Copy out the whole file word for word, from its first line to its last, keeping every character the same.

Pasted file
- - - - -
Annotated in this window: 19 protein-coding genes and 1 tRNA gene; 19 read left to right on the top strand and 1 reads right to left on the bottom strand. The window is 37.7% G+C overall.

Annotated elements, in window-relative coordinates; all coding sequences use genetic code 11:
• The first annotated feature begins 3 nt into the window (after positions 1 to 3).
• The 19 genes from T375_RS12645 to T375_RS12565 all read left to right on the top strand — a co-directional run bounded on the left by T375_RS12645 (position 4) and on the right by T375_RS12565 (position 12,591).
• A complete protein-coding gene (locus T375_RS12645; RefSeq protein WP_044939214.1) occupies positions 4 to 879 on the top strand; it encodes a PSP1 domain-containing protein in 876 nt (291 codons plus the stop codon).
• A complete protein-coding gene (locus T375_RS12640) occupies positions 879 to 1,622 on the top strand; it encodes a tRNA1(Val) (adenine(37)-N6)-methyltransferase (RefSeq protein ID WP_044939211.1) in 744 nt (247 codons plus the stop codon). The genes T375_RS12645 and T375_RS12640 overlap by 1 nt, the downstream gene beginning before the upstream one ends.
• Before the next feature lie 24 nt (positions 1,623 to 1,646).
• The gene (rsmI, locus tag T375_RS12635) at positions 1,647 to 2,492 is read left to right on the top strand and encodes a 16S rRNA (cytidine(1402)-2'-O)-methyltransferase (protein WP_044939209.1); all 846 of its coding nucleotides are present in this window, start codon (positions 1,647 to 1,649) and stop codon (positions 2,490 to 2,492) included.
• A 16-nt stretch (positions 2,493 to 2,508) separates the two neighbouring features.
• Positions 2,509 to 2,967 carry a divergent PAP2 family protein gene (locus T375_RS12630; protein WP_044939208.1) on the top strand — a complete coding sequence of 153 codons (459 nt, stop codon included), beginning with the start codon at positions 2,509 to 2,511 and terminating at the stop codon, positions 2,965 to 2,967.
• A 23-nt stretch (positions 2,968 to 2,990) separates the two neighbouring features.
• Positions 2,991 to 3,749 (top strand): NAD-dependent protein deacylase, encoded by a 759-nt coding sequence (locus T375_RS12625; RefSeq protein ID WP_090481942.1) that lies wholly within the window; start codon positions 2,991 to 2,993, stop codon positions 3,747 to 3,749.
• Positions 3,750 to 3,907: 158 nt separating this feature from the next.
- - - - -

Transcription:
Annotated in this window: 19 protein-coding genes and 1 tRNA gene; 19 read left to right on the top strand and 1 reads right to left on the bottom strand. The window is 37.7% G+C overall.

Annotated elements, in window-relative coordinates; all coding sequences use genetic code 11:
• The first annotated feature begins 3 nt into the window (after positions 1 to 3).
• The 19 genes from T375_RS12645 to T375_RS12565 all read left to right on the top strand — a co-directional run bounded on the left by T375_RS12645 (position 4) and on the right by T375_RS12565 (position 12,591).
• A complete protein-coding gene (locus T375_RS12645; RefSeq protein WP_044939214.1) occupies positions 4 to 879 on the top strand; it encodes a PSP1 domain-containing protein in 876 nt (291 codons plus the stop codon).
• A complete protein-coding gene (locus T375_RS12640) occupies positions 879 to 1,622 on the top strand; it encodes a tRNA1(Val) (adenine(37)-N6)-methyltransferase (RefSeq protein ID WP_044939211.1) in 744 nt (247 codons plus the stop codon). The genes T375_RS12645 and T375_RS12640 overlap by 1 nt, the downstream gene beginning before the upstream one ends.
• Before the next feature lie 24 nt (positions 1,623 to 1,646).
• The gene (rsmI, locus tag T375_RS12635) at positions 1,647 to 2,492 is read left to right on the top strand and encodes a 16S rRNA (cytidine(1402)-2'-O)-methyltransferase (protein WP_044939209.1); all 846 of its coding nucleotides are present in this window, start codon (positions 1,647 to 1,649) and stop codon (positions 2,490 to 2,492) included.
• A 16-nt stretch (positions 2,493 to 2,508) separates the two neighbouring features.
• Positions 2,509 to 2,967 carry a divergent PAP2 family protein gene (locus T375_RS12630; protein WP_044939208.1) on the top strand — a complete coding sequence of 153 codons (459 nt, stop codon included), beginning with the start codon at positions 2,509 to 2,511 and terminating at the stop codon, positions 2,965 to 2,967.
• A 23-nt stretch (positions 2,968 to 2,990) separates the two neighbouring features.
• Positions 2,991 to 3,749 (top strand): NAD-dependent protein deacylase, encoded by a 759-nt coding sequence (locus T375_RS12625; RefSeq protein ID WP_090481942.1) that lies wholly within the window; start codon positions 2,991 to 2,993, stop codon positions 3,747 to 3,749.
• Positions 3,750 to 3,907: 158 nt separating this feature from the next.